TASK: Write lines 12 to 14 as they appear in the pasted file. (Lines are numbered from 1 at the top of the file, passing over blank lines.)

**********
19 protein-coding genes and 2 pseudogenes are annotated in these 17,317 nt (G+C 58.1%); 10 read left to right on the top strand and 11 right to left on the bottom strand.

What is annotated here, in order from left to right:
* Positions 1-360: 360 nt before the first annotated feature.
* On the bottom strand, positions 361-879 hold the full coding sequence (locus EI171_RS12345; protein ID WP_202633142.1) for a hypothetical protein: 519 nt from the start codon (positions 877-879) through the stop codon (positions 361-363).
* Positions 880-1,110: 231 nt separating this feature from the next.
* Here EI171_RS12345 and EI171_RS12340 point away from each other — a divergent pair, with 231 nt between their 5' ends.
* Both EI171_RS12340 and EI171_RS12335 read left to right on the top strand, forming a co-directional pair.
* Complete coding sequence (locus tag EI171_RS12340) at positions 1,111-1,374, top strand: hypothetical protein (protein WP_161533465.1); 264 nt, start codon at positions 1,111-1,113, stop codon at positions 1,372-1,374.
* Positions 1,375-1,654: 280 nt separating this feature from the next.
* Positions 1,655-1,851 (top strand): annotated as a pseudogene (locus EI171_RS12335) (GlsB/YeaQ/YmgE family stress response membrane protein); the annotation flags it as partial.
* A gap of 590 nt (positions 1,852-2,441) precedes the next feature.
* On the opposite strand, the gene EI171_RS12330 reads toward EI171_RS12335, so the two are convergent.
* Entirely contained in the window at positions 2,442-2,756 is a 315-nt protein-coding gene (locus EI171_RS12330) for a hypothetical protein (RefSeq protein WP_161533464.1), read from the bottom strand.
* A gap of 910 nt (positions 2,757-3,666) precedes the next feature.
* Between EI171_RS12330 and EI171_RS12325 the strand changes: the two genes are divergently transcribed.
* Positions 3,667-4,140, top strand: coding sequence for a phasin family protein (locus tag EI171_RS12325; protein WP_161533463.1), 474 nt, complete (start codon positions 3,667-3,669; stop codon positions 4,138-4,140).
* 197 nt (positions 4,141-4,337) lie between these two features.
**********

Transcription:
* On the opposite strand, the gene EI171_RS12330 reads toward EI171_RS12335, so the two are convergent.
* Entirely contained in the window at positions 2,442-2,756 is a 315-nt protein-coding gene (locus EI171_RS12330) for a hypothetical protein (RefSeq protein WP_161533464.1), read from the bottom strand.
* A gap of 910 nt (positions 2,757-3,666) precedes the next feature.